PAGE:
Dystrophin, the main component of the dystrophin-glycoprotein complex, plays an important role in maintaining the structural integrity of cells. It is also involved in the formation of the blood-brain barrier (BBB). To elucidate the impact of dystrophin disruption in vivo, we characterized changes in cerebral perfusion and diffusion in dystrophin-deficient mice (mdx) by magnetic resonance imaging (MRI). Arterial spin labeling (ASL) and diffusion-weighted MRI (DWI) studies were performed on 2-month-old and 10-month-old mdx mice and their age-matched wild-type controls (WT). The imaging results were correlated with Evan's blue extravasation and vascular density studies. The results show that dystrophin disruption significantly decreased the mean cerebral diffusivity in both 2-month-old (7.38 ± 0.30 × 10(-4)mm(2)/s) and 10-month-old (6.93 ± 0.53 × 10(-4)mm(2)/s) mdx mice as compared to WT (8.49 ± 0.24 × 10(-4), 8.24 ± 0.25 × 10(-4)mm(2)/s, respectively). There was also an 18% decrease in cerebral perfusion in 10-month-old mdx mice as compared to WT, which was associated with enhanced arteriogenesis. The reduction in water diffusivity in mdx mice is likely due to an increase in cerebral edema or the existence of large molecules in the extracellular space from a leaky BBB. The observation of decreased perfusion in the setting of enhanced arteriogenesis may be caused by an increase of intracranial pressure from cerebral edema. This study demonstrates the defects in water handling at the BBB and consequently, abnormal perfusion associated with the absence of dystrophin.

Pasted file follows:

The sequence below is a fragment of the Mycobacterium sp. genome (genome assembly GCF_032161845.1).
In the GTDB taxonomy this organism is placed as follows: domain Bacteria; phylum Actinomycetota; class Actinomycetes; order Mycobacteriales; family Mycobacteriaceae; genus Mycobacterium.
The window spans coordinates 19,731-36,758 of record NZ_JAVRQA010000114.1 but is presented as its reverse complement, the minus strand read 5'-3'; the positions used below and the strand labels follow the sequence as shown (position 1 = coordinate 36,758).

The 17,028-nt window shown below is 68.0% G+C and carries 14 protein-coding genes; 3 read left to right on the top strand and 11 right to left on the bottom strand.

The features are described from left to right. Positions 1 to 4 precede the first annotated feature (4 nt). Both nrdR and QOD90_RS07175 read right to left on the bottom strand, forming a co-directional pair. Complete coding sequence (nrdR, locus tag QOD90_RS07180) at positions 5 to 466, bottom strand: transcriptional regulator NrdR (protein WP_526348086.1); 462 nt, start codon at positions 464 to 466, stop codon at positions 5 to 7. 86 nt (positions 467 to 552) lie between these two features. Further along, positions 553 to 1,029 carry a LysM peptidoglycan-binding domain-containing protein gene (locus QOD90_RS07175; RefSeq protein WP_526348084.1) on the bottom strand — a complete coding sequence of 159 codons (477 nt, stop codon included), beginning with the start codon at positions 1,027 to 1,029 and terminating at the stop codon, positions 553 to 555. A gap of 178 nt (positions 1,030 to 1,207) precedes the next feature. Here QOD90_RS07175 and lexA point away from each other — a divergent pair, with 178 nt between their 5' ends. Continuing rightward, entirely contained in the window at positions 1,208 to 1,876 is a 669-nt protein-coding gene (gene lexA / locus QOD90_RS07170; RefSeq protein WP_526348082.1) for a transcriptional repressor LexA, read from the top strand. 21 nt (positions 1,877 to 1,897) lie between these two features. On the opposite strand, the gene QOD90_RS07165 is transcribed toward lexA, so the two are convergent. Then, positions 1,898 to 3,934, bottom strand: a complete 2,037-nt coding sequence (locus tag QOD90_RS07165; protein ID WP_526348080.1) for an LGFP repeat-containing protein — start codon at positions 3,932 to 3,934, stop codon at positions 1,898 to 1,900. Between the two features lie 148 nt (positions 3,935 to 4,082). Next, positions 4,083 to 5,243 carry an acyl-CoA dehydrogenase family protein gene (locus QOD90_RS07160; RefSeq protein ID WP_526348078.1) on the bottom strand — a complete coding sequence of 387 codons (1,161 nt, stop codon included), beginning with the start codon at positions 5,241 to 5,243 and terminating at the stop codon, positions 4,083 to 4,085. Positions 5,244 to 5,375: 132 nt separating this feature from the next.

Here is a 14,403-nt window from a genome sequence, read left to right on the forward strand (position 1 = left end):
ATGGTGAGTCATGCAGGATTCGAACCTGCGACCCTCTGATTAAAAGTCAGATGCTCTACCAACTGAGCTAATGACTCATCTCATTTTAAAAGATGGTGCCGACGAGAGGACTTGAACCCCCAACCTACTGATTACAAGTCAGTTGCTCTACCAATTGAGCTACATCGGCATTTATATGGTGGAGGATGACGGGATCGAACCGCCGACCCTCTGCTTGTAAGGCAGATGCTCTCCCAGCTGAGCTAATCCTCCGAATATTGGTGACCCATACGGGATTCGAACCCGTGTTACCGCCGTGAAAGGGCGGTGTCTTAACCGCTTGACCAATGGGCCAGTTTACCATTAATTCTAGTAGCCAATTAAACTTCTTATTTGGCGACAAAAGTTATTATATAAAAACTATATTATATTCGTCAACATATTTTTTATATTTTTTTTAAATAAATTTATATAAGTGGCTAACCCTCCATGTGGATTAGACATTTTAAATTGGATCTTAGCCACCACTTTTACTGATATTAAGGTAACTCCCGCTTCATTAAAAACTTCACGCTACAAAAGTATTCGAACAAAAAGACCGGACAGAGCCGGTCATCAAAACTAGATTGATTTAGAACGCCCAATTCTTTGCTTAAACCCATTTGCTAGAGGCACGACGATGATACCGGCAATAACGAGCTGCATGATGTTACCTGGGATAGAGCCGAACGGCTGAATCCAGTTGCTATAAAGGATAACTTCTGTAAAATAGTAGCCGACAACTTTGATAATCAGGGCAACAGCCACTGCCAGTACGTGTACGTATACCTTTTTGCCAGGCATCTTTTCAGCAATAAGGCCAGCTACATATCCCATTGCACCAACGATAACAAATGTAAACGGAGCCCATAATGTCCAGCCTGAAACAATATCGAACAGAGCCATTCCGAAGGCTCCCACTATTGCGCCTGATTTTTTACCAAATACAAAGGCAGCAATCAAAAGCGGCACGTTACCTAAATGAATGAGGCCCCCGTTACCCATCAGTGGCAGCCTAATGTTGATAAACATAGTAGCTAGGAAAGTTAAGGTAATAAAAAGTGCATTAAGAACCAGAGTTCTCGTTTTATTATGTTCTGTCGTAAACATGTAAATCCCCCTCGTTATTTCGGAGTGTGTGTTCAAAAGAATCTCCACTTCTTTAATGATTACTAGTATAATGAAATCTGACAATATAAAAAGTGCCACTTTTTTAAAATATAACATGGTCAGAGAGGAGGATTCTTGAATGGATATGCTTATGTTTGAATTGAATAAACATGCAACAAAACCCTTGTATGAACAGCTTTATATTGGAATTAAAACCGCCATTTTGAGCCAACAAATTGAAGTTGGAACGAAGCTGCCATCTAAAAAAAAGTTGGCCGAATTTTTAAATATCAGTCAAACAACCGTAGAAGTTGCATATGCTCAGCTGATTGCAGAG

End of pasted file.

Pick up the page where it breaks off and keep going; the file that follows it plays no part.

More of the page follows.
View details for DOI 10.1016/j.neuroimage.2014.08.053

    View details for Web of Science ID 000345391700054

    View details for PubMedID 25213753

    View details for PubMedCentralID PMC4320943

  • Restrictive blood transfusion practices are associated with improved patient outcomes TRANSFUSION Goodnough, L. T., Maggio, P., Hadhazy, E., Shieh, L., Hernandez-Boussard, T., Khari, P., Shah, N. 2014; 54 (10): 2753-2759


    Blood transfusion has been cited as one of the five most overutilized therapeutic procedures in the United States. We assessed the impact of clinical decision support at computerized physician order entry and education on red blood cell (RBC) transfusions and clinical patient outcomes at our institution.Clinical patient outcomes and RBC transfusions were assessed before and after implementation of a best practice alert triggered for transfusions when the hemoglobin level was higher than 7 g/dL for all inpatient discharges from January 2008 through December 2013. Retrospective clinical and laboratory data related to RBC transfusions were extracted: case-mix complexity, patient discharges and selected surgical volumes, and patient outcomes (mortality, 30-day readmissions, length of stay).There was a significant improvement in RBC utilization as assessed by RBC units transfused per 100 patient-days-at-risk. Concurrently, hospital-wide clinical patient outcomes showed improvement (mortality, p = 0.034; length of stay, p = 0.003) or remained stable (30-day readmission rates, p = 0.909). Outcome improvements were even more pronounced in patients who received blood transfusions, with decreased mortality rate (55.2 to 33.0, p < 0.001), length of stay (mean, 10.1 to 6.2 days, p < 0.001), and 30-day readmission rate (136.9 to 85.0, p < 0.001). The mean number of units transfused per patient also declined (3.6 to 2.7, p < 0.001). Acquisition costs of RBC units per 1000 patient discharges decreased from $283,130 in 2009 to $205,050 in 2013 with total estimated savings of $6.4 million and likely far greater impact on total transfusion-related costs.Improved blood utilization is associated with improved clinical patient outcomes.

    View details for DOI 10.1111/trf.12723

    View details for Web of Science ID 000343821100023